Two young American hockey players will have some stories to tell after spending a week at the Sylvan Lake Hockey Camp.
And they will put their improved skills to the test on the ice.
Christmarie Salcedo, 15, finally got the handle of stopping with her outside leg.
Keily Dominguez, 12, got some much needed practice on her c-cuts.
The two players are part of the Ice Hockey in Harlem program, in which four players attend a week-long hockey camp in Sylvan Lake.
The program has been running since 1991, when four young Harlem players from the same family came to Sylvan Lake for the hockey camp.
At the time, Duane and Brent Sutter, who were playing for the New York Islanders, were involved with the camp.
“One family with four boys thought it would be cool for their four boys to come to a hockey school where there were six Sutters,” said Graham Parsons, camp president and owner. “It was a New York thing at the time.”
Parsons said an airline sponsored the flights while the hockey camp covered the room and board and camp fees. The hockey camp continues to cover the expenses.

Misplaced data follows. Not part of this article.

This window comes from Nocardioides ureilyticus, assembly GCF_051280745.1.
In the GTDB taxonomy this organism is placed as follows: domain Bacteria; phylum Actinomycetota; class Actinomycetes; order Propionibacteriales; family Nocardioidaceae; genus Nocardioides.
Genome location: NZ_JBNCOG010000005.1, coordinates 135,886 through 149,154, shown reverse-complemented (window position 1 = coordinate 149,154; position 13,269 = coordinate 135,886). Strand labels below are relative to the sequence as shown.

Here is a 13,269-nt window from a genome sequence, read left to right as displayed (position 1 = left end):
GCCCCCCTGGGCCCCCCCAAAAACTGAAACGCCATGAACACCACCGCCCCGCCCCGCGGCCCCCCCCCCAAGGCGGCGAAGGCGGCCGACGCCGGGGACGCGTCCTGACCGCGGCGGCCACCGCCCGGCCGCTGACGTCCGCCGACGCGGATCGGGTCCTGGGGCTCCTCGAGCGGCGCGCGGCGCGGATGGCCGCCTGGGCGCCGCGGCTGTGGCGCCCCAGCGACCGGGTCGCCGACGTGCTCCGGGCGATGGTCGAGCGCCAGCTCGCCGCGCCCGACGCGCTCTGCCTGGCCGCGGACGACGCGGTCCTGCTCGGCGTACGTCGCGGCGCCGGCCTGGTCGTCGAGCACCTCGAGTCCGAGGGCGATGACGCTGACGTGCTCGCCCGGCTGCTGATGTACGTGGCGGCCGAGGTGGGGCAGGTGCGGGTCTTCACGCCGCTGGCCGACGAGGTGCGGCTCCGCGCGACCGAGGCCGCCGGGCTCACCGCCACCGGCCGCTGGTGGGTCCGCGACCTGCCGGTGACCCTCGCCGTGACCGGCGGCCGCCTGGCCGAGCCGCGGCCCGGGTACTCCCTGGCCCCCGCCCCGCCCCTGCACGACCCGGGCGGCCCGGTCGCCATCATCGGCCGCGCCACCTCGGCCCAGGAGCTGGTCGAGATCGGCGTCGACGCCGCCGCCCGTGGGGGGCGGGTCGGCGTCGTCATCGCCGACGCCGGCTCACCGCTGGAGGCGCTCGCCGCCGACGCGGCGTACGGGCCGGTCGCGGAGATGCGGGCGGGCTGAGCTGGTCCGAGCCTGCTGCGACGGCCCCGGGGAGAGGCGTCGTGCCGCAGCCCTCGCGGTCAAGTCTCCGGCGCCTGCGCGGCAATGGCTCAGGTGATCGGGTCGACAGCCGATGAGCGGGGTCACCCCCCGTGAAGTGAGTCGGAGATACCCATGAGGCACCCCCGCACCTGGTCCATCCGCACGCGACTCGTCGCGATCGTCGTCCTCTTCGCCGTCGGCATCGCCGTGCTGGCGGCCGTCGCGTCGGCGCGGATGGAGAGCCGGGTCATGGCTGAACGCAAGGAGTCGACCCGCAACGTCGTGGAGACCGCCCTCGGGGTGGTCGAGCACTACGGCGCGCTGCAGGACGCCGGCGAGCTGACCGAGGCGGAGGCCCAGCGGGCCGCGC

Parsons said the camp has invited four players — two boys and two girls — every year since.
“It’s very interesting to see the interaction between the kids,” said Parsons. “Kids always ask a lot of questions.”
Ice Hockey in Harlem offers inner-city youth and teenagers the hockey experience in outdoor rinks near Central Park in New York.
“It’s been a great program over the years,” said Parsons. “There’s been some interesting kids with interesting backgrounds.”
A few of the players have gone on to play college hockey.
Salcedo, who has played for six years, said it was fun to play in the indoor rinks and to see Canada.
“I tried other sports and I liked them but not as much as I did in hockey,” said Salcedo, a Grade 10 student in New York. “You can be rough on ice and there’s all the fighting. I like fighting for the puck.”
She and three other girls play on a team that is otherwise all boys.
She noticed she has more time with the puck in the camp.
“Over there they just hit you and take the puck away,” she said.
This was her first trip to Canada.
“I love it because it’s so calm here. There’s no fighting and you get a parking spot really quickly.”
Dominguez, who lives in Manhattan, has played hockey for five years.
Dominguez plays on an all-girls team that plays every weekend starting in late September. The Grade 7 student started playing after learning about the sport from her teachers, who were coaches. She followed in the footsteps of her brother, Wesley, 14, who is a goalie.
“It’s fun,” she said. “Also you get to meet different people and have other opportunities.”